In Civil War times, a Union or Confederate soldier was usually issued half a pound of dried beans, bacon, pickled beef, compressed mixed vegetables, and a pound of hard tack. At times when there wasn't much money, hard tack was all they had.

Hard tack during the Civil War was very hard, too hard to chew on its own. Due to this, the soldiers became quite creative in finding ways to soften and prepare it. One of the most popular was to soak it in water, then fry it in leftover bacon grease. Another dish called 'skillygallee' consisted of salted pork fried with crumbled hard tack. Other times, it would be broken into pieces by placing a biscuit on a rock and hitting it with the rifle butt, then placed in the mouth and softened with saliva until it was chewable. Hard tack was so hard it was given many nicknames by the soldiers, including 'angel cakes', 'teeth dullers', 'sheet iron crackers', and 'ammo reserves'.

Due to the fact that the soldiers' provisions took so long to ship, and often times the hard tack was improperly baked and stored, provisions were often spoiled, stale or infested with insects by the time they reached the units. As such, hard tack also took on the common nickname of 'worm castles'.

Although hard tack came to be despised by many soldiers Union and Confederate alike, it probaby kept many of them from starving and was therefore an essential part of the Civil War.

Today, many people purchase hard tack, mostly for Civil War reenactments, but some people keep it on hand for hunting and long-distance hiking.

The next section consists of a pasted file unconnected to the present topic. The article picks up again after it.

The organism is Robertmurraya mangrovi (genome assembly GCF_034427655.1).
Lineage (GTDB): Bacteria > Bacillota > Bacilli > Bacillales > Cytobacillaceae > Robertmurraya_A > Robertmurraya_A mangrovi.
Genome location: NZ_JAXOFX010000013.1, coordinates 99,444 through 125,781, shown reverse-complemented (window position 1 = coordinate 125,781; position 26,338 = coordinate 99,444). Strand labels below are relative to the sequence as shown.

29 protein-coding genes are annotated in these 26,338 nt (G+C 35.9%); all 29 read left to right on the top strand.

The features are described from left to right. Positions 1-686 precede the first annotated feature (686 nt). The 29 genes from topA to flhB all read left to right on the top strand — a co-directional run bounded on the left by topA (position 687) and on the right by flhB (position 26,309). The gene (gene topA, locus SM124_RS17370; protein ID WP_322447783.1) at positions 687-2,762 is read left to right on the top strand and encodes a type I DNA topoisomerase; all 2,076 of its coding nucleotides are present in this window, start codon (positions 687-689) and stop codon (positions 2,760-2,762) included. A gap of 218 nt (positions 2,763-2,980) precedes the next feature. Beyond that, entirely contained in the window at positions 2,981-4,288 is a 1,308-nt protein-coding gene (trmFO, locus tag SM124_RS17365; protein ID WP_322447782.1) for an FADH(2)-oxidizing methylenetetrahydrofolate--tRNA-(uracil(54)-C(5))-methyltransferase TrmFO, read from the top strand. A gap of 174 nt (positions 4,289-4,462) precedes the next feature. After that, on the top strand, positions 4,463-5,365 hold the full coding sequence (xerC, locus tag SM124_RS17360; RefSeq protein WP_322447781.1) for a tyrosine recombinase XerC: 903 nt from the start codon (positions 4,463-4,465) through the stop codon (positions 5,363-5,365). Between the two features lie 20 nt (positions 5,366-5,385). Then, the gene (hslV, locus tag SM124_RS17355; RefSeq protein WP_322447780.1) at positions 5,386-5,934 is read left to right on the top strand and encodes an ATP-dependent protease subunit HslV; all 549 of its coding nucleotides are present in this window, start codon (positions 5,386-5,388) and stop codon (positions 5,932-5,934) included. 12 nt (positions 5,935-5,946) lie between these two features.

*BONUS*BONUS*BONUS* don't you just love those?

Recipe for Hard Tack

6 cups of flour
1 cup of water
extra flour


Preheat oven to 325 degrees. Dust cookie sheets with flour.

In a large bowl, mix the water and flour together with your hands in a kneading motion. Knead this mixture until it no longer sticks to your hands (use extra flour if needed). Do not put any form of shortening on your hands to keep the flour from sticking, it ruins the mixture.

After the dough is thoroughly mixed, roll it out on the counter to about 1/2 inch thick. Cut into squares 3"x3". Using a fork, make hole patterns in each square (some tin sutlers also sell a hard tack cutter with nails in place). Place on the cookie sheets and bake in the oven for 30 minutes, flip the squares over, and cook them on the other side for 30 more minutes.

Let the hard tack cool overnight so that it dries out completely, then store in airtight containers until needed. Finished hard tack will look pale in color.

Note: This is the traditional recipe. A tablespoon or so of salt, sugar, or molasses can be added for some flavor. The finished hard tack will not have as long of a shelf life.


Hard"-tack` (?), n.

A name given by soldiers and sailors to a kind of hard biscuit or sea bread.


© Webster 1913.